"We've been kind of spoiled this year," admits Thompson whose team co-leads the country in team tournament victories with a school record six this season, including the 2008 SEC championship. "We've been able to use the university jet one time. We've flown privately everywhere we've gone except Puerto Rico and then the guys flew to Austin commercially (Thompson was playing at the Masters that week). One of our former golfers has a plane we use for most of our travel and for this tournament our charter was actually almost like a corporate jet, like a G-2 or G-3 from what I hear. Leather La-Z-Boy seats. Couches in there. It's a great feeling. And it's really easy. You show up 15 minutes before you take off. And it took us maybe 1:45 total travel to get here, so it's quite nice. Something we really appreciate."
Constantly travelling together allows Bama's golfers, who are all close friends in addition to being talented golfers, to closely observe one another's travel habits. "One person we always make fun of is Swan. Swan always packs a whole lot. He always has a good number of things and all his bags are really heavy. So we always poke jokes at him and tell him he needs to take some stuff out."
Packing for a golf tournament, as Swan would likely attest, can be challenging. For instance this week in West Lafayette, on Monday it started out sunny. It was slightly windy and it was sprinkling as Alabama hit the driving range after its practice round. Tuesday it's supposed to be in the mid to low 60's. By Saturday it's supposed to be in the low 80's.
So how does one pack to prepare for such a large temperature and weather swing? What goes in Thompson's bag every trip?
"You never want to leave your golf clothes at home," said Thompson when asked what Bama's golfers typically pack to be prepared to face all elements. "Golf clothes and golf clubs are most important. Everything else you can live without. Everywhere we go, doesn't matter if we know it's going to be warm or we know it's going to be cold, we always also bring clothes to fit the opposite of what it's going to be. Like this week, it's actually going to be a mix of rain, cold and also some warm weather. So you bring shorts, you bring pants; we bring all of our rain gear including the umbrella, short sleeve rain jacket, rain gloves. And then on top of that you've got to bring sunscreen and hats, long socks, short socks, just a whole slew of things. So your bag gets kind of heavy. You try not to leave anything behind, but when you do travel, you always leave something."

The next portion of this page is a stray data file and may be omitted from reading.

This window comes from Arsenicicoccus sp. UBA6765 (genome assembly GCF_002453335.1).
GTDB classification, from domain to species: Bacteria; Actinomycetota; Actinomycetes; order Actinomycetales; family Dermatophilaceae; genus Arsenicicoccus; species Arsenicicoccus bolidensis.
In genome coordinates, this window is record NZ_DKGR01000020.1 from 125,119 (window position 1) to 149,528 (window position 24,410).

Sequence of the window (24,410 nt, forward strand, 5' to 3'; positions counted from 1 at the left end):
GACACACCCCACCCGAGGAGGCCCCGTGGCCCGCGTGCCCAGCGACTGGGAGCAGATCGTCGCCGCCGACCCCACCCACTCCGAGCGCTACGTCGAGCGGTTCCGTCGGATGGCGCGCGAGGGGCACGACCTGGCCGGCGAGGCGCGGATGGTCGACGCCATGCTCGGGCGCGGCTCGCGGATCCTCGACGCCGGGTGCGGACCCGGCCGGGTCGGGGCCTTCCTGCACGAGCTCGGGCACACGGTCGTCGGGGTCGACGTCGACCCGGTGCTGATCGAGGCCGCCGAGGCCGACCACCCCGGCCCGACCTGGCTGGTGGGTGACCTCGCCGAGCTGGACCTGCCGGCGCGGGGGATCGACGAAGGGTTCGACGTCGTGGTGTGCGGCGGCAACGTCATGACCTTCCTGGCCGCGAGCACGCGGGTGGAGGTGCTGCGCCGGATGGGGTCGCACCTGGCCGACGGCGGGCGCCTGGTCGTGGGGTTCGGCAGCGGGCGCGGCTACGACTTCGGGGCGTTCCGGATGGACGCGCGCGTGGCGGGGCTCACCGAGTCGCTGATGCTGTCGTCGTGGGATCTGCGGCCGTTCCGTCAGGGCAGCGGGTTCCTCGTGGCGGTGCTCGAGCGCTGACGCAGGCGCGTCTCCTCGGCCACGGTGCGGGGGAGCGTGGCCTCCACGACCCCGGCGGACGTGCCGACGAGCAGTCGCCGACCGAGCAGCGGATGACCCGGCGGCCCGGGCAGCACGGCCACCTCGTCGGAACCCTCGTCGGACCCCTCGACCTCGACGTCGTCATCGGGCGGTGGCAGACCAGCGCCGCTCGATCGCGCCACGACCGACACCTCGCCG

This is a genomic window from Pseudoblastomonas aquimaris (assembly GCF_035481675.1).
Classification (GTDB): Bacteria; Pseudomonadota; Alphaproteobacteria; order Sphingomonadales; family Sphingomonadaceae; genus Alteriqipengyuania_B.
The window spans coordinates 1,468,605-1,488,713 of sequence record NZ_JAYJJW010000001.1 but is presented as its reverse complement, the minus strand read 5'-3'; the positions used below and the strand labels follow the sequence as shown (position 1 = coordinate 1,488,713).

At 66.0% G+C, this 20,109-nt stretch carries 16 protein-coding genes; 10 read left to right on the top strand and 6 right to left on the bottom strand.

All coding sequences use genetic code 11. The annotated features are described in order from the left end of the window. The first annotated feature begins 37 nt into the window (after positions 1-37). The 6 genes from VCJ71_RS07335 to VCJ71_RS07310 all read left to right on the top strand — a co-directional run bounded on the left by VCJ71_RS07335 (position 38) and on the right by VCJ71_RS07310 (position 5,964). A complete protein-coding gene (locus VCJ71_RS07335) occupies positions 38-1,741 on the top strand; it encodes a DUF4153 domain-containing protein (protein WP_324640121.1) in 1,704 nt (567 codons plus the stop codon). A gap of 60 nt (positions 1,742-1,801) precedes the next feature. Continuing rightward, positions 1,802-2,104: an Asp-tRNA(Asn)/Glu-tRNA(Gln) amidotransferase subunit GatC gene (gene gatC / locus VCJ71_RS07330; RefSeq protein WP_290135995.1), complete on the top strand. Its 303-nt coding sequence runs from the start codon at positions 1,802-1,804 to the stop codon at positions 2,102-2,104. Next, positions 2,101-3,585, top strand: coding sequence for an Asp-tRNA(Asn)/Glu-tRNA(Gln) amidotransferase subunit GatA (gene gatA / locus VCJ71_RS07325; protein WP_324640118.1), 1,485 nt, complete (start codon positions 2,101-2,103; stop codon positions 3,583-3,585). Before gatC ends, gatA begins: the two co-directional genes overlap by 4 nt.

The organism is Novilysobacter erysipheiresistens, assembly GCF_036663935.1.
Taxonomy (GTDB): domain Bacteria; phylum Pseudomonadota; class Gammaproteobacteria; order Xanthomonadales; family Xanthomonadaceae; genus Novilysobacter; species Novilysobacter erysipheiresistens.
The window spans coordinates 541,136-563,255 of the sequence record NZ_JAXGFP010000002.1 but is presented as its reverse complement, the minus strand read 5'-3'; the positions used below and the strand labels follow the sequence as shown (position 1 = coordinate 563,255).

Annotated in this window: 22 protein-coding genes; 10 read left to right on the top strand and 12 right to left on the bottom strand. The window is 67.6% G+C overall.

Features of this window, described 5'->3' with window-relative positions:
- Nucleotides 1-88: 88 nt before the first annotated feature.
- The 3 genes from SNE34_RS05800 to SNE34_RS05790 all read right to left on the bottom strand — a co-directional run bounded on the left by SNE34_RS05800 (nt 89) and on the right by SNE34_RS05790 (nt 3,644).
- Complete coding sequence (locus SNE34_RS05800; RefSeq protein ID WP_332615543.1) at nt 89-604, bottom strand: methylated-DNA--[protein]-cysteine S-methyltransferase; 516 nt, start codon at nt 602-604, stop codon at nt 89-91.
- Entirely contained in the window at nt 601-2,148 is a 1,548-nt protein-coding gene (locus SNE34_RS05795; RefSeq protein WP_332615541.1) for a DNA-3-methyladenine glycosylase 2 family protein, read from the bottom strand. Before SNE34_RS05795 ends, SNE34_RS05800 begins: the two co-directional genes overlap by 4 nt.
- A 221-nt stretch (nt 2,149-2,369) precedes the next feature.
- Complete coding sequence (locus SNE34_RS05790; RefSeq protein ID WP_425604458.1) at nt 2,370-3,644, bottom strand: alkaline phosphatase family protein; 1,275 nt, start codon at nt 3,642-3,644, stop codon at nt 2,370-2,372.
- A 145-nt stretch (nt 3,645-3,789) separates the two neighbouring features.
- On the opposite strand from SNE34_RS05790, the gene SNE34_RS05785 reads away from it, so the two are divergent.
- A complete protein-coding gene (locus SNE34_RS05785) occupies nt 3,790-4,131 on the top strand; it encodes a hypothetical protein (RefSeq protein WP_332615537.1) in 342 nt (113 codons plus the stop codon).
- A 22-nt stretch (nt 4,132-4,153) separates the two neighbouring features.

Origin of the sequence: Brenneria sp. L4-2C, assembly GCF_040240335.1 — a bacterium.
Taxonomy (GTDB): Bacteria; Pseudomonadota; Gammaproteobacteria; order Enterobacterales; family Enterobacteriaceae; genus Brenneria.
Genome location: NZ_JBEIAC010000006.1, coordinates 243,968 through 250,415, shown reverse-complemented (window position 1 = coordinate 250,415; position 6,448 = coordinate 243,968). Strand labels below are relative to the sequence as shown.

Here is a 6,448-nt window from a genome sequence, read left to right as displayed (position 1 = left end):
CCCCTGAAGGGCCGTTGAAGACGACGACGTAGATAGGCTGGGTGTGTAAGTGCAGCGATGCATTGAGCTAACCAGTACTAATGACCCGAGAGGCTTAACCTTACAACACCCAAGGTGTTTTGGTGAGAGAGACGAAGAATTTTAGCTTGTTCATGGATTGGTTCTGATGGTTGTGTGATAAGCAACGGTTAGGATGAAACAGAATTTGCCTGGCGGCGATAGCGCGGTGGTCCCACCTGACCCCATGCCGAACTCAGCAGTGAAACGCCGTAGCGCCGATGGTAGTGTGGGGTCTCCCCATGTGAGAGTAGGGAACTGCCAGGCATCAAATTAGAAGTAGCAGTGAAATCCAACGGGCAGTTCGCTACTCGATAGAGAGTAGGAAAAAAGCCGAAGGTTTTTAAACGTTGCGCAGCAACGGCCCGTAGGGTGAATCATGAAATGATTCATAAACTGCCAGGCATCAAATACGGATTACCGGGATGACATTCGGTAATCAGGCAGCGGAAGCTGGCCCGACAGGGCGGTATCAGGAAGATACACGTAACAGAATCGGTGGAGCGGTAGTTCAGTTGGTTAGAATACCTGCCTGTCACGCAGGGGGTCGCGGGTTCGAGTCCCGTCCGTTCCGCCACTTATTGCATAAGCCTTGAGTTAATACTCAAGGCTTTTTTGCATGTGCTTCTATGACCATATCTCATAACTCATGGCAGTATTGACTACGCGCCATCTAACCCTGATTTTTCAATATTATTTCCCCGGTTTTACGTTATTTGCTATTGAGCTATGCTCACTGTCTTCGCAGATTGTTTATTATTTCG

Which brings up another topic: weather watching.
"For a golfer, any serious golfer, the Weather Channel is almost like our bible. I watch that more than anything else so I can see what's going to happen during the day or at least of have a sense of what's going to happen so I can prepare according. Weather is a very important aspect of our game unlike some other sports where it doesn't play that big of a role. Weather really affects us so we have to know what's going to happen."
Weather of the tropical sort provided Thompson with his favorite tournament trip as an Alabama golfer. It was last season when the team travelled to Hawaii to play, oddly enough, another event hosted by Purdue, the Aloha Purdue Classic. "We didn't play very well, but we sure had a good time," said Thompson smiling. "We got to go to the beach. We had great food. We got to go hiking. We got to go on a helicopter ride. It was probably the most fun we ever had on a trip."
The next time Thompson makes a trip to play golf, it will not be as a member of the University of Alabama golfer. He will play in the U.S. Open as an amateur in June and will travel to Scotland in June to play on the United States Palmer Cup team. And then he will turn pro where his life will be similar to what he has experienced in travel at Alabama, with the exception of never having to carry school books and class work with him.
"Just playing golf. I love playing golf. I love being out of doors, being outside, challenging myself on a golf course, trying to see how well I can do," said Thompson of why he knows it's a life he wants to continue as a career. "I don't mind the travel. I've gotten used to the media a little bit. Just the experience of playing golf and playing competitively is what makes it fun for me."